All of you backyard astronomers should definitely check out this excellent and free 110 page downloadable e-book by Tammy Plotner. It gives you a great astronomical target for every night of the year complete with photos, background and the history of each celestial object.
Monthly Archives: December 2006
Here’s an amazing image that shows the earthbound effects of the recent solar storm from APOD.
Aurora Over Iowa
Credit & Copyright: Stan Richards (NightSkyEvents.com)
Explanation: Last Thursday evening, stars were not the only lights in Iowa skies. Spectacular northern lights also shone from the heavens, extending across the midwestern USA and other locations not often graced with auroral displays. The wide-ranging auroral activity was triggered as a large solar flare – an energetic cloud of particles blasted outward from the Sun a few days earlier – collided with planet Earth’s magnetosphere. Alerted to conditions ripe for aurora, photographer Stan Richard recorded this apparition over Saylorville Lake, near Des Moines, Iowa, USA. While the colorful rays seem to end just above the water, they are actually at altitudes of 100 kilometers or more.
Backyard ballistics are just too much fun. Don’t miss this awesome page over at Format C: describing the design and fabrication of a fully functional replica of a medieval siege engine. The designer was inspired by this picture from Wikipedia:
And created the replica from the LEGO Technique sets (The Toy of the Century).
Here’s a video of the weapon in action:
For those of you interested in more modern LEGO weaponry, check out this project that created a LEGO machine gun that shoots 96 bricks per minute from a 16 round magazine.
I’m not sure where to find more details other than an attribution to “Billy Glenn.” But note, you can make ANYTHING with LEGOs.
Here are some other siege weapon links for the hobbyists among you:
Judging by a recent paper from the Journal of Economic Perspectives, it would appear that I stand in good stead if I ever want a job in economics accedemia, and I have my father to thank for it.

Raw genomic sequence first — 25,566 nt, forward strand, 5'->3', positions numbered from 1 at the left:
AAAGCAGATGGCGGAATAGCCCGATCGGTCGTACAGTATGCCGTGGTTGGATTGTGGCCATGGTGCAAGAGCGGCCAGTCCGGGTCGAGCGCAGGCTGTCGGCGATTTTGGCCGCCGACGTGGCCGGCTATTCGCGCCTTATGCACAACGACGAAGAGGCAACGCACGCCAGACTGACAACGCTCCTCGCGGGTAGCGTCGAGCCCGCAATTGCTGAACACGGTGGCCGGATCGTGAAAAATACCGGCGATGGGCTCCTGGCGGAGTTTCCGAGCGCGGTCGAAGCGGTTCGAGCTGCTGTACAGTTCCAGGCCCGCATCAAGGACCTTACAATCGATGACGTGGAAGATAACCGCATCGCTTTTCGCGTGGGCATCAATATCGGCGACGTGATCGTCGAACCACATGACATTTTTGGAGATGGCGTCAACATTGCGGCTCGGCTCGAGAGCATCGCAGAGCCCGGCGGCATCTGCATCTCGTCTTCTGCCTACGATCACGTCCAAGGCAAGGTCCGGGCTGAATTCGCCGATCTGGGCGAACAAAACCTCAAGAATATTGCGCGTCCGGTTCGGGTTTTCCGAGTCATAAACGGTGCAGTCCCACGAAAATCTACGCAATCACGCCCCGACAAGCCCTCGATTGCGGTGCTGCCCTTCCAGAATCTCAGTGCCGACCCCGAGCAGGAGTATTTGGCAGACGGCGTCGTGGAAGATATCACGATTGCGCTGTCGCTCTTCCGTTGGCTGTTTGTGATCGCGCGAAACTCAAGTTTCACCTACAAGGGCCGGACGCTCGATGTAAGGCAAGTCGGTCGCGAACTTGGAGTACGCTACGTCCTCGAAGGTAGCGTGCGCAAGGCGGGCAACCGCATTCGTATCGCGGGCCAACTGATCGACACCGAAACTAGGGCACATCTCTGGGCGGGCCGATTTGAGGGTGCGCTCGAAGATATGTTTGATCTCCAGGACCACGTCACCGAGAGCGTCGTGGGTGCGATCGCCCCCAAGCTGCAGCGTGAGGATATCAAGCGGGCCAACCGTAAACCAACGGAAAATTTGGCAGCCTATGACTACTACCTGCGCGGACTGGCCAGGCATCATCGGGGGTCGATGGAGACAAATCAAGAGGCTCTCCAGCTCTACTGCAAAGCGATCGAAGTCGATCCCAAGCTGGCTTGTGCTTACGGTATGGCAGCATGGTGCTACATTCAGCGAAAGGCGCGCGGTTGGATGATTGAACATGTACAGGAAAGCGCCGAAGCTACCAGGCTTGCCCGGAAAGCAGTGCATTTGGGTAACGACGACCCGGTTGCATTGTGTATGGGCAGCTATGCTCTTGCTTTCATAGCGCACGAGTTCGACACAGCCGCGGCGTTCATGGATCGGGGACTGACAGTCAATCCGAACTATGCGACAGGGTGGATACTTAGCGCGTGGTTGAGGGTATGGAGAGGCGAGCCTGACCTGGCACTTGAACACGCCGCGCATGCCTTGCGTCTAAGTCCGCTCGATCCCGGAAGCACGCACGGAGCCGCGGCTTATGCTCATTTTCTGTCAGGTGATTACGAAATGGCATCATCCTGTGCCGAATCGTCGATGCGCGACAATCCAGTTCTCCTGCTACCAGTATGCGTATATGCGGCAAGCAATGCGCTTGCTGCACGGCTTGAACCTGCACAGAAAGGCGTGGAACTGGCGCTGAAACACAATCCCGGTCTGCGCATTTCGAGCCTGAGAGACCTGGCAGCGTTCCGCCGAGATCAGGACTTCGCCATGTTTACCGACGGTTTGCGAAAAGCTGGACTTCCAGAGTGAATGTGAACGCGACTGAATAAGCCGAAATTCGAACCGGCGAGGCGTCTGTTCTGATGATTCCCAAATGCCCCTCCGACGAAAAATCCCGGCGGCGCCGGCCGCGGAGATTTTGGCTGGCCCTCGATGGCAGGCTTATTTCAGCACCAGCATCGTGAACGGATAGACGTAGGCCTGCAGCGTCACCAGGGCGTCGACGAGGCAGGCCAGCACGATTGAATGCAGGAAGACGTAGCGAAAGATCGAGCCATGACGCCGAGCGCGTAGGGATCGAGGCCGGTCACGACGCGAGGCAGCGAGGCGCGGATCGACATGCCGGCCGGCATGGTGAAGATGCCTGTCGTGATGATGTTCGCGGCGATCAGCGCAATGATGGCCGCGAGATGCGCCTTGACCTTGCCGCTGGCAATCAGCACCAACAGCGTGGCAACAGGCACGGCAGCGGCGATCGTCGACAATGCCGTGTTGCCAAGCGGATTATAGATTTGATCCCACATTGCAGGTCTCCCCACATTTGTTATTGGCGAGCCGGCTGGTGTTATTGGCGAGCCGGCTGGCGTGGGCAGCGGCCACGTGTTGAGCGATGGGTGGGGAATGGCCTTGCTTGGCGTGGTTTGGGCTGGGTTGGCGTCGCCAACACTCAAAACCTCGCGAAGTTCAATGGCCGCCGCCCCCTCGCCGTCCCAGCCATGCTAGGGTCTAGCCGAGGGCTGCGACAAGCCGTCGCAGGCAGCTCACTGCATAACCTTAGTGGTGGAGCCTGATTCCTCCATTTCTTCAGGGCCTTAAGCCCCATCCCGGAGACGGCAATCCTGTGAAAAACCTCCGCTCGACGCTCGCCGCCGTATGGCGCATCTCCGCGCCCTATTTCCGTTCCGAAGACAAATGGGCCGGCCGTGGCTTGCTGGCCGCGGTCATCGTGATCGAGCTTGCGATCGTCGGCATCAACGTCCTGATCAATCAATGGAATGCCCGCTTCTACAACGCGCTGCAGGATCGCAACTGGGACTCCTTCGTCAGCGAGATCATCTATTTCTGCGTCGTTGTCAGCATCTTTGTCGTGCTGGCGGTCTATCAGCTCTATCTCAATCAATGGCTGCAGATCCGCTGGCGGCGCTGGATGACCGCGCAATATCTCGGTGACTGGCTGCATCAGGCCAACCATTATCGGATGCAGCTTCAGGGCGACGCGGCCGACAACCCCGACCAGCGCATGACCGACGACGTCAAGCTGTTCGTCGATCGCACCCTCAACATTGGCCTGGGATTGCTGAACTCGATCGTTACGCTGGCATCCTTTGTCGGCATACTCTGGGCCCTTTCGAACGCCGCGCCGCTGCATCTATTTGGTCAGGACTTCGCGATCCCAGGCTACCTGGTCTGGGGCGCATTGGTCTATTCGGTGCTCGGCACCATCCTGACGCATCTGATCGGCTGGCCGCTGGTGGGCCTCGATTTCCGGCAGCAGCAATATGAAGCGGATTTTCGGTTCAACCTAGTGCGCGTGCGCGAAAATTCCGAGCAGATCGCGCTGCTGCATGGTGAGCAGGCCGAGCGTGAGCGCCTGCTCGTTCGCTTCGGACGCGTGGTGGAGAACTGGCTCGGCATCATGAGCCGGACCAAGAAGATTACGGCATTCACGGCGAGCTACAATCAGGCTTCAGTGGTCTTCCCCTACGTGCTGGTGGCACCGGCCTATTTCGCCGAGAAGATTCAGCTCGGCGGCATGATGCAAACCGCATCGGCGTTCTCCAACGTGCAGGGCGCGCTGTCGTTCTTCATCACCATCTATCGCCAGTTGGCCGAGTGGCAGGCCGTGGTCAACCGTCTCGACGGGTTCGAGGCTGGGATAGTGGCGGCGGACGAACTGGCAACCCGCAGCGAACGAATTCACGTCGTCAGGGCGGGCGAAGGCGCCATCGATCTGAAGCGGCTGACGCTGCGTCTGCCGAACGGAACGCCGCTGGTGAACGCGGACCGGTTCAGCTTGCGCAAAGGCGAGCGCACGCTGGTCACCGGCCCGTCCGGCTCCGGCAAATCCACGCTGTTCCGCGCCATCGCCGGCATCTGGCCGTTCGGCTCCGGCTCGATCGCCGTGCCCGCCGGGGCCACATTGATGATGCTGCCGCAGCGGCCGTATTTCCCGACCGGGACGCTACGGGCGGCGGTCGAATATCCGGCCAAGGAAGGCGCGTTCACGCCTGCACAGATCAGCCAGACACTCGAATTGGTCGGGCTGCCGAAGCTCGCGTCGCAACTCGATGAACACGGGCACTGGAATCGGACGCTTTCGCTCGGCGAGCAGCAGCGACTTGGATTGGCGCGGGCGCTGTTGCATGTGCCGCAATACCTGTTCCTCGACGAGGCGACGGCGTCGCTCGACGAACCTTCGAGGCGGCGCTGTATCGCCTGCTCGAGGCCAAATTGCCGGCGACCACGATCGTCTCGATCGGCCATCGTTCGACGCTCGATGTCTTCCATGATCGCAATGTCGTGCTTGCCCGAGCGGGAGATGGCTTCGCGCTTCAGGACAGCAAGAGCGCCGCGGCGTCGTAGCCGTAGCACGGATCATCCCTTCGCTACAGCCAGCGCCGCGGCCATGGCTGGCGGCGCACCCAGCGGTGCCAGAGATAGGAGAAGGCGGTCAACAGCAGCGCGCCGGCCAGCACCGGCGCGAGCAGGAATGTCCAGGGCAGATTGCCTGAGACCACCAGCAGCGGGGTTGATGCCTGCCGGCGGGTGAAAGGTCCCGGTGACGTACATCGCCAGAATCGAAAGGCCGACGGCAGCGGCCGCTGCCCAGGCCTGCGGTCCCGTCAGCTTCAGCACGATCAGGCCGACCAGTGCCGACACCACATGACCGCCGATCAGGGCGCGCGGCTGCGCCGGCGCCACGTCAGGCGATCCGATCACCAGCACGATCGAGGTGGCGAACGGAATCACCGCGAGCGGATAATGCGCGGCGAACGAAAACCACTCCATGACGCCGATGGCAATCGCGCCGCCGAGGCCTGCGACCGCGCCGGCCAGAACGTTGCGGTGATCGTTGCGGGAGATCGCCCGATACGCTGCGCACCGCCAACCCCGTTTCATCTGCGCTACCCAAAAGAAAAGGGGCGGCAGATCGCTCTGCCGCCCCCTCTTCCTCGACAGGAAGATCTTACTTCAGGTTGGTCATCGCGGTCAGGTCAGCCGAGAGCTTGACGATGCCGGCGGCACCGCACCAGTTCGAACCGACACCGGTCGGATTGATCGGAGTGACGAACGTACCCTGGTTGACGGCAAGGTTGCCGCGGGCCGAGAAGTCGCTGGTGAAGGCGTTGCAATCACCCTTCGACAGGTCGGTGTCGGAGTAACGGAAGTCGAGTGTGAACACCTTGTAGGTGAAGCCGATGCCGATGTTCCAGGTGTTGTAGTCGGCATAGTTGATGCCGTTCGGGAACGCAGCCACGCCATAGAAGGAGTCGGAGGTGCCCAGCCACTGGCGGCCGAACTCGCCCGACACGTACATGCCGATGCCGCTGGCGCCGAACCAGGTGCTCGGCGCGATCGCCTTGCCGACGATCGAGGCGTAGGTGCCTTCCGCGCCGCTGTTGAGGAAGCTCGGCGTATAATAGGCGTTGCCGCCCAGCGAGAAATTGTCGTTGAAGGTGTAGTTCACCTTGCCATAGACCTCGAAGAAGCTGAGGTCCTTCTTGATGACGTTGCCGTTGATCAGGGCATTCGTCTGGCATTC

And no, it’s not just because he was such a great dad and taught me how to fend for myself and all. Not that he didn’t help set me on numerous paths of opportunity. He did indeed. But one step would appear to have accrued simply from sticking with the country’s naming tradition.
A paper entitled “What’s in a Surname? The Effect of Surname Initials on Academic Success” by Liran Einav and Leeat Yariv (of Stanford and Caltech)showed some rather comprehensive data that showed measurable advantage to those with names starting with letters earlier in the Alphabet.
The more elite the selection criteria, the more the bias was evident. Check out the paper.
In retrospect, I can remember that just through the happenstance of my last name, I usually ended up first in or second in line whenever a class was organized, and got to start projects earlier than most. Maybe that sort of things add up. So all you teachers out there, start switching up and be sure to sort from the back of the alphabet half the time, or else suffer the risks and liabilities of unintended alphabetic discrimination.
TechEblog had a pointer to this great video of a robotic puppy that someone had put together using a couple of Nokia 770 PDAs and an educational robotics kit.
What really caught my eye on the video, beyond the oh-so-pathetic doggie graphics on the screen, was how complex the movements were, and how high-torque the servo motors were. So I tracked down the source of the kit and found a treasure trove for the aspiring roboticist at very reasonable prices. Check out the Robotis Web site.
The Bioloid educational robotics kits are some of the best in the business, and genuinely useful for some real robot hacking.
All sorts of Robots are possible.
There is even a programming environment with movement training and image processing capabilities accessible through code written in C.
Here’s a photo of the expert kit:
I wish they had one of these suckers when I was a little sprout.
Check out the Death and Taxes Poster in this zoomable Flash applet. It’s not the easiest interpretation to decipher, but it is packed with visually interesting information, and does attempt to show relative budgets by the circle sizes. (Also note that this just covers the discretionary budget that is voted on, and approved every year, and does not include service on ongoing programs like Social Security).
NASA’s Mars Reconnaissance Orbiter has collected some amazing images of complex strata of ice at the Martian poles. Check out this image and the story that follows for more details.
“The polar layers are at the top of the image, while the darker materials at the bottom might have been deposited as sand dunes. The Martian ice has mixed with dust to give it the reddish hue. (Click on Image for high-resolution version)”